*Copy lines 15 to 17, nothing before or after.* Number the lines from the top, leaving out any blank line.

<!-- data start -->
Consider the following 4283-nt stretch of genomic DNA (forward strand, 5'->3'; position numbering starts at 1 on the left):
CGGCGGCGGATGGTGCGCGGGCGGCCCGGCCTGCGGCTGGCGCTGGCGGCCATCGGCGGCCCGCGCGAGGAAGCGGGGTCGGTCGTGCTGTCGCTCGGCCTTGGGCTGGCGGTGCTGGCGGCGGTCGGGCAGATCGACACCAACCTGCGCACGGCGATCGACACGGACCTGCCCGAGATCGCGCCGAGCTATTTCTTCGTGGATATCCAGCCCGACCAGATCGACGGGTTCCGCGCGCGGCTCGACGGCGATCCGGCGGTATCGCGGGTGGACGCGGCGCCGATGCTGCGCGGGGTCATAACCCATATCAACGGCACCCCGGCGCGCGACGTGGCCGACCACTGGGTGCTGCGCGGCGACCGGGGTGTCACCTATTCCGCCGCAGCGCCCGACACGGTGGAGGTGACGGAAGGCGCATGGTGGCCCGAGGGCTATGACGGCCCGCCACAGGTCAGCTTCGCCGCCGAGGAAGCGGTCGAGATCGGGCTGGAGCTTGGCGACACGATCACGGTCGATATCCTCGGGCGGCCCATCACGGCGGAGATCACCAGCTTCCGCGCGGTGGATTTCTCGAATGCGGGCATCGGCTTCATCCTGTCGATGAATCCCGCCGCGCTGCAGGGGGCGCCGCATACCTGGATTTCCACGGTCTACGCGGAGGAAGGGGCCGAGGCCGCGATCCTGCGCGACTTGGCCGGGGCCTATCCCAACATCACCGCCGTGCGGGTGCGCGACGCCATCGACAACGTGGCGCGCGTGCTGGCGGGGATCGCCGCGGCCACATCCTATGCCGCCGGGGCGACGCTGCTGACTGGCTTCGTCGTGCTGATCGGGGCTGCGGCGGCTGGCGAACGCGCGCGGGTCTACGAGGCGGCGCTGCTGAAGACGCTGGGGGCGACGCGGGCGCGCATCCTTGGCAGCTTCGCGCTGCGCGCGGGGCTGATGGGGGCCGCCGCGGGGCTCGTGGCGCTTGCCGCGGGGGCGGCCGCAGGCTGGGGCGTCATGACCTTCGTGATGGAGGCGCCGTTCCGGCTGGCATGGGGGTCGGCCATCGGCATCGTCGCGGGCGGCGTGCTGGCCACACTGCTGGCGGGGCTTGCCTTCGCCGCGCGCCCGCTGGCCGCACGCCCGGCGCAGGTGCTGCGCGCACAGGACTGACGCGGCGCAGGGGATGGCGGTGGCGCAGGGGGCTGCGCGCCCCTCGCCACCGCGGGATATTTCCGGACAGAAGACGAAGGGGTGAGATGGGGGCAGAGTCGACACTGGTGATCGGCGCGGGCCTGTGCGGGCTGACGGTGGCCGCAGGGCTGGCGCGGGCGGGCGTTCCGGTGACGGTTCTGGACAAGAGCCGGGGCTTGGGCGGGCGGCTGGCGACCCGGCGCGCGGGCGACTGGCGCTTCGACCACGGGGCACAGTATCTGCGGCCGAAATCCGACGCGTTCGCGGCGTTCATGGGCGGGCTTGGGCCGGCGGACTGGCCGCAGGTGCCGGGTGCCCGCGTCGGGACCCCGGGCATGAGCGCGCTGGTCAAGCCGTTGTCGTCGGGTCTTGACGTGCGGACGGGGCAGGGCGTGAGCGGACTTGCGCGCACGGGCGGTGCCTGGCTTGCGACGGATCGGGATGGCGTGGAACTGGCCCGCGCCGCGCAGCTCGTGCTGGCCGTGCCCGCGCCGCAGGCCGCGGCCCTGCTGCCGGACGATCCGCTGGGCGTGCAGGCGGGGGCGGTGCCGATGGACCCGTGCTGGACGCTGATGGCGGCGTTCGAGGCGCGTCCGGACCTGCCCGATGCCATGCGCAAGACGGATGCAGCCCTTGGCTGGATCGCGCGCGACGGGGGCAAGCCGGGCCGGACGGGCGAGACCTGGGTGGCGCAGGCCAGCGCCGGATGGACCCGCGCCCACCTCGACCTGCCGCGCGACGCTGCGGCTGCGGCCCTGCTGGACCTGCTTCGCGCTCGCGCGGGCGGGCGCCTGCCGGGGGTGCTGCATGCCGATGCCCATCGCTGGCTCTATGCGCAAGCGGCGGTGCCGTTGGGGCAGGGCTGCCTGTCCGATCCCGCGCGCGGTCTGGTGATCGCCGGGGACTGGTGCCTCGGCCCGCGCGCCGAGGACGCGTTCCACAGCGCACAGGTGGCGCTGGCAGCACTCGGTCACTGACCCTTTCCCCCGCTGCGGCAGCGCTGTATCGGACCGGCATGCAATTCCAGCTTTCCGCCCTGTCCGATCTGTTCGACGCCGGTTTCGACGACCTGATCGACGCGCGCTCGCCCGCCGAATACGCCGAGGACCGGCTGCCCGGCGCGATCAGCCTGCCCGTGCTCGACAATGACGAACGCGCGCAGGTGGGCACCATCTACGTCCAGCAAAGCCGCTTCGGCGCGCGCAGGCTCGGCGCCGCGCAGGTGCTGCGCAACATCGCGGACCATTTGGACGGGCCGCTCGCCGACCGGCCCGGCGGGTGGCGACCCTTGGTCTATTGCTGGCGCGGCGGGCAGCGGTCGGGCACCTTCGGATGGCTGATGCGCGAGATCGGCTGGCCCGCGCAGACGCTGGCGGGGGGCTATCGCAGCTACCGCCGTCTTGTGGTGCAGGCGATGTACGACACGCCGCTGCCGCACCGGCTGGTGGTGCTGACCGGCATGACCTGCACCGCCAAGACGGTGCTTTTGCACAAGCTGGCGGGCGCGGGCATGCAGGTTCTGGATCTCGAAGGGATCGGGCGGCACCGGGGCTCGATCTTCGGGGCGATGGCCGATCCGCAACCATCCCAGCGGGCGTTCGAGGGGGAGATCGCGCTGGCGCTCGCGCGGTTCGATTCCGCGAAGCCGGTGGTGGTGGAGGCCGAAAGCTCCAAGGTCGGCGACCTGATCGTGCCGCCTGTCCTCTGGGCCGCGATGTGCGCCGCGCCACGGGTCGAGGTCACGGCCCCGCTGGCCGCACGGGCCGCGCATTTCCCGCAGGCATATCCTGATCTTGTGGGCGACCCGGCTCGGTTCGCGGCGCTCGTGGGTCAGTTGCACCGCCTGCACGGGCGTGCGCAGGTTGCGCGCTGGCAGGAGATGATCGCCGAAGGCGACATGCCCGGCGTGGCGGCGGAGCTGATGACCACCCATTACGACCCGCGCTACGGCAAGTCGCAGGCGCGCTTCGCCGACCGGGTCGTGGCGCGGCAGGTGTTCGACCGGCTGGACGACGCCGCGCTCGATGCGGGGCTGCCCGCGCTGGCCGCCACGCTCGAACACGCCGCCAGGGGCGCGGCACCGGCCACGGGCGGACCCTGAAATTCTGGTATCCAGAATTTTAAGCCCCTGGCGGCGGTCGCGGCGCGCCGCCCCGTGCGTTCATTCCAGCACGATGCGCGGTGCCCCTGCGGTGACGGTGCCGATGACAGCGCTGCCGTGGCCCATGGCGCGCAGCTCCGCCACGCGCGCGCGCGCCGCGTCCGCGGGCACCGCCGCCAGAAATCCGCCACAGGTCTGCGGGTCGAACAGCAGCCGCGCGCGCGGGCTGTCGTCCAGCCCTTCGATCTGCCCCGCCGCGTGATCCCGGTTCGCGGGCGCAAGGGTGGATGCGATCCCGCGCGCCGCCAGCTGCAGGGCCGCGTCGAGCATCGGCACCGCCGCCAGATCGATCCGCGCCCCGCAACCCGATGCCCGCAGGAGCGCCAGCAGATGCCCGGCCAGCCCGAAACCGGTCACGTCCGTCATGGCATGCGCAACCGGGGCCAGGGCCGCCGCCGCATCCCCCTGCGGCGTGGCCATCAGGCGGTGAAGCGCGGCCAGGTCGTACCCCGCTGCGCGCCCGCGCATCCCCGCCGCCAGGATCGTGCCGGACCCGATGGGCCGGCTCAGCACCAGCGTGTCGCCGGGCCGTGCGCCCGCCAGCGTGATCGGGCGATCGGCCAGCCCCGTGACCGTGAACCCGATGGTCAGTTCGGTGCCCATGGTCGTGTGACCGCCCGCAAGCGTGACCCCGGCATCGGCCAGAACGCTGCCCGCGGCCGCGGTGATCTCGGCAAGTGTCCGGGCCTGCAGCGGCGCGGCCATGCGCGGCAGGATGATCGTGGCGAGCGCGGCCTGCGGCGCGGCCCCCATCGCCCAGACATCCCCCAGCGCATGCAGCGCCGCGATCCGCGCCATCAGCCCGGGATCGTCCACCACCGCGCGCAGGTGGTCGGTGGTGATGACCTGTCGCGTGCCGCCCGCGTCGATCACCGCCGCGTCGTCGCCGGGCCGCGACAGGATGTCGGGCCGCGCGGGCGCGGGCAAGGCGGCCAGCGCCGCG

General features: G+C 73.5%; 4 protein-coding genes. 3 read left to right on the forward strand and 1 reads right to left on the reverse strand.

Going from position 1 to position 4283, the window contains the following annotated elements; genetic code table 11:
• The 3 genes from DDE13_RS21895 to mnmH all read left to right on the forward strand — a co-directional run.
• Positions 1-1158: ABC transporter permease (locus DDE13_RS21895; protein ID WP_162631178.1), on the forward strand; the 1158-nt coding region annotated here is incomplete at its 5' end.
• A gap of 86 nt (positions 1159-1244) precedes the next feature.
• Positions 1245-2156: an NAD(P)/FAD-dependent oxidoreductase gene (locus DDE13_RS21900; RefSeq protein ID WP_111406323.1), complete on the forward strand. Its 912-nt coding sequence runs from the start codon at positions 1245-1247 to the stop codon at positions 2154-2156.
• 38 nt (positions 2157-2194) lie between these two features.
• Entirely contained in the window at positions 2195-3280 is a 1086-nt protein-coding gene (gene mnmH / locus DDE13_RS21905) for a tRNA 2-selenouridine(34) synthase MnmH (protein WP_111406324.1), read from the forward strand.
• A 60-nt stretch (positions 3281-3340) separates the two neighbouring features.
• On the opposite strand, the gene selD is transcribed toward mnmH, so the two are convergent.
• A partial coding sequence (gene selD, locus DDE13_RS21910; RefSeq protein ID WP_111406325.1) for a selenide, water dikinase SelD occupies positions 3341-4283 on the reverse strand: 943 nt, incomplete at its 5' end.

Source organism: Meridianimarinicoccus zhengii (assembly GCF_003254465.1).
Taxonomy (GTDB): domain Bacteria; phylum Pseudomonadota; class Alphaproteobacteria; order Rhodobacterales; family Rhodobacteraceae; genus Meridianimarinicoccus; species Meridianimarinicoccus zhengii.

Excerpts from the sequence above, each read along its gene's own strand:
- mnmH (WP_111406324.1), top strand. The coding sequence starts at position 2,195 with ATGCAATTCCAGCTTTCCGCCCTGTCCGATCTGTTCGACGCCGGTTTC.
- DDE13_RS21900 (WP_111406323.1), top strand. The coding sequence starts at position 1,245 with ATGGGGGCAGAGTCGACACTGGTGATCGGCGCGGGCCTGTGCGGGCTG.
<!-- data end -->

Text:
Taxonomy (GTDB): domain Bacteria; phylum Pseudomonadota; class Alphaproteobacteria; order Rhodobacterales; family Rhodobacteraceae; genus Meridianimarinicoccus; species Meridianimarinicoccus zhengii.

Excerpts from the sequence above, each read along its gene's own strand:
- mnmH (WP_111406324.1), top strand. The coding sequence starts at position 2,195 with ATGCAATTCCAGCTTTCCGCCCTGTCCGATCTGTTCGACGCCGGTTTC.